Had you asked me a few years ago to rate Brian Cashman as a General Manager, I would have said he was better than average. If you ask me today I’ll say he’s one of the best, for the simple reason that the man can see a reclamation project better than any other GM. Whether it was buying low on Nick Swisher or giving chances to Bartolo Colon and Freddy Garcia, over the past few seasons Cashman has done an incredible job of spotting talent in baseball’s scrap heap. In 2010 one of Cashman’s most highly praised moves was signing Marcus Thames for $900K (or, what the Yankees spent last week on coffee). Thames hit .288/.350/.491 (with help from a .345 BABIP) producing a .365 wOBA and a 126 wRC+ in limited duty. If Thames’ performance was seen as a success last year, then it is time to recognize what a tremendous pick up Andruw Jones has been this season.
In 164 plate appearances this year, Jones has hit .254/.354/.514, which is better than what Mark Teixeira is batting in all three metrics. Jones has produced a .378 wOBA and a 137 wRC+, both of which rank him up with Robinson Cano in terms of his rate of production. Fangraphs says that Jones has been worth $4.2 million for the Yankees already, a tremendous value because the team will only pay him $2 million for the year. With this kind of success, one has to ask where the love has been for Jones?
There are three reasons why Jones hasn’t gotten the praise he’s deserved this year. The first is that unlike Thames last season, who had a .354 wOBA versus lefties and a .382 wOBA versus righties, Jones has been a true platoon player in 2011. He’s murdering left handed pitching, with a .399 wOBA against them, but he’s just a .316 wOBA hitter against righties. This leads directly to the second reason why Jones hasn’t gotten much attention. The Yankees really can only play him against lefty pitchers, which means he hasn’t played on a regular basis. Thames was called upon to replace injured players last year, and then surprised everyone with his performance against righties. He accumulated 237 plate appearances in 2010, a total number Jones is unlikely to match. Finally, playing Jones often means that Joe Girardi is platooning Brett Gardner, which fans legitimately hate (Gardner has a .340 OBP versus lefties this year and a .351 OBP versus righties, so there is no need to take his speed off the field against a lefty). While these reasons explain why Jones’ surprising success this year hasn’t gotten much praise, his performance is undeniable. When Jones is in the lineup against a lefty-pitcher the Yankees effectively have another bat as hot as Curtis Granderson‘s on the offense. That is top value production which should be applauded.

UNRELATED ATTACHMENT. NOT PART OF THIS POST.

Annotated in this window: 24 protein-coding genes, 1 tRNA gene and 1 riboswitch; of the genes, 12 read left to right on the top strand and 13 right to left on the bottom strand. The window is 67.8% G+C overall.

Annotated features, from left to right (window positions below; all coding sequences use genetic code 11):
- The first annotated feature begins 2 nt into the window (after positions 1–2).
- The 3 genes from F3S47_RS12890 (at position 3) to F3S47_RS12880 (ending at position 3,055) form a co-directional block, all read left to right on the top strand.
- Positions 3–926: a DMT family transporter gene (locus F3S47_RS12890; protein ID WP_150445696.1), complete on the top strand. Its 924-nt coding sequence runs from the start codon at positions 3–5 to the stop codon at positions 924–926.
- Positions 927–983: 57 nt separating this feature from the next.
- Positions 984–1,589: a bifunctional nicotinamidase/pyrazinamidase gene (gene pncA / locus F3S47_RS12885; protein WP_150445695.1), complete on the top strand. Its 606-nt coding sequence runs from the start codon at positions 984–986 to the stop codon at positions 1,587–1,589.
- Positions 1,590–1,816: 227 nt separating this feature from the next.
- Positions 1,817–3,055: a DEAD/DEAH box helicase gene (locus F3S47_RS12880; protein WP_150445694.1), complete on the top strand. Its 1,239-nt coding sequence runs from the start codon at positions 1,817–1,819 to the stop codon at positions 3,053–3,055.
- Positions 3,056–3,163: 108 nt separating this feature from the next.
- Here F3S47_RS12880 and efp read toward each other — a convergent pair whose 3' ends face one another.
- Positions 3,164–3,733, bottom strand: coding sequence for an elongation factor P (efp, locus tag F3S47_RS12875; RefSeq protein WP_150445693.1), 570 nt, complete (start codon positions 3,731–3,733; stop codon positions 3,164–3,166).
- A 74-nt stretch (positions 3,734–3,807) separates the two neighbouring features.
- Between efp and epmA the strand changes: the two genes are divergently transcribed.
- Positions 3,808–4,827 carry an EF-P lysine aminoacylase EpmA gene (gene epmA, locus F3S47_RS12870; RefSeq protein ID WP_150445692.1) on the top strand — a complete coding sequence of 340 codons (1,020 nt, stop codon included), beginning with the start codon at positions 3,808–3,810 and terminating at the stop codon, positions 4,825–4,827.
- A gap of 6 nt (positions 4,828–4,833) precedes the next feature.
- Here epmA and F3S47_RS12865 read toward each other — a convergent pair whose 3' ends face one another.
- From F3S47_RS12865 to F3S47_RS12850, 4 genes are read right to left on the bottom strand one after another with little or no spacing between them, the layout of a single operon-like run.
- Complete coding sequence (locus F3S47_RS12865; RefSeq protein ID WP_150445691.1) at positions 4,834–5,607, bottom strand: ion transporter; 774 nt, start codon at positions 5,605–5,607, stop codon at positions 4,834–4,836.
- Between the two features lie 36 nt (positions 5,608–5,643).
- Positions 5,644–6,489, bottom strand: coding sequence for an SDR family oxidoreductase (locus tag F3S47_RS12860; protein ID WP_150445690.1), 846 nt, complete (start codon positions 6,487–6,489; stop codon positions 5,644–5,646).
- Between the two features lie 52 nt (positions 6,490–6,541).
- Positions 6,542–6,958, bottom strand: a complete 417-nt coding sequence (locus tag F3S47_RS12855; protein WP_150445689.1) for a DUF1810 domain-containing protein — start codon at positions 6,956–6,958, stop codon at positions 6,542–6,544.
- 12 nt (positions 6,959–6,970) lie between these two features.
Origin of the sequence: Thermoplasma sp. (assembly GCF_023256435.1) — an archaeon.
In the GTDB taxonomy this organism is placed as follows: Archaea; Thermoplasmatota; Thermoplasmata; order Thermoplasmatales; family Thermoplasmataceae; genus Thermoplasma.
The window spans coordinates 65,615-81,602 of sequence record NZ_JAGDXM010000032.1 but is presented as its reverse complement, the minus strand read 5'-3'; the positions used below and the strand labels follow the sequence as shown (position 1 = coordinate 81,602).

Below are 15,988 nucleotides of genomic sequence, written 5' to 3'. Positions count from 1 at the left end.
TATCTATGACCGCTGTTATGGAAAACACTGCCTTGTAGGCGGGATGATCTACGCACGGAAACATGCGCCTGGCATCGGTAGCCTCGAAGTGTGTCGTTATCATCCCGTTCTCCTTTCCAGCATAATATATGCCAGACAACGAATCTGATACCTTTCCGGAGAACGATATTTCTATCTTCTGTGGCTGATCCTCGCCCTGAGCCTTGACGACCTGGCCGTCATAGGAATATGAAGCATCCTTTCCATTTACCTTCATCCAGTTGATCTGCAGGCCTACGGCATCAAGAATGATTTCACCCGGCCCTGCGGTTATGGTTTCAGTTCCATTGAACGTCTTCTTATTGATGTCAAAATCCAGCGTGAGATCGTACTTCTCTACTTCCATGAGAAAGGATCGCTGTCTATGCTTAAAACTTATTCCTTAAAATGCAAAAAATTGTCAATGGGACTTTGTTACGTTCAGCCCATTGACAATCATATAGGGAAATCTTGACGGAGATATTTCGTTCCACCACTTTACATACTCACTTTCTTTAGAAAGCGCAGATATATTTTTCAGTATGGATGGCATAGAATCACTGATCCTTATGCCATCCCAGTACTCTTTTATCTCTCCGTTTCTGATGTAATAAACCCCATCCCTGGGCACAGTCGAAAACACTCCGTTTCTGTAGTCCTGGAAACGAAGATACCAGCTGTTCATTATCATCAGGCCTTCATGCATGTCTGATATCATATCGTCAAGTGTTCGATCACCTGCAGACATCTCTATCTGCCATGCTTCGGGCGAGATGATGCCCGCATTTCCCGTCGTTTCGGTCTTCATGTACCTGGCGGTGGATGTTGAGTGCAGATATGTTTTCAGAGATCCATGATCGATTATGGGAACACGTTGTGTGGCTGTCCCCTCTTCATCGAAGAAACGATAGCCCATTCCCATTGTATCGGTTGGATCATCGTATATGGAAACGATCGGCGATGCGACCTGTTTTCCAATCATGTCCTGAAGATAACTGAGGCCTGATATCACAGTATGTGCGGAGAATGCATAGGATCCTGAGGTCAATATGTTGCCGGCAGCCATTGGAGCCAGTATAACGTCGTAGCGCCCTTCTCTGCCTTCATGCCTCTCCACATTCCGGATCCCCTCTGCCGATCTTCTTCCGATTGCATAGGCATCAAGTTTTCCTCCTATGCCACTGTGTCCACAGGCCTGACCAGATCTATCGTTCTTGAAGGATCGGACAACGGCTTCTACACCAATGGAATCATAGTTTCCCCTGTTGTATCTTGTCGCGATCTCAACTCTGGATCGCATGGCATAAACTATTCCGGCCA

The 2011 Yankees have surged to the third best record in all of baseball on the backs of players left for dead. Bartolo Colon and Freddy Garcia legitimately deserve most of the attention for their come back seasons. Injuries aside, each of them has stepped up to give the Yankees legitimate production as starters, something no one thought possible earlier this year. But Andruw Jones’ performance shouldn’t be over looked. As a platoon player his impact is legitimately reduced, but when he’s in the lineup the impact he’s had has been exemplary.
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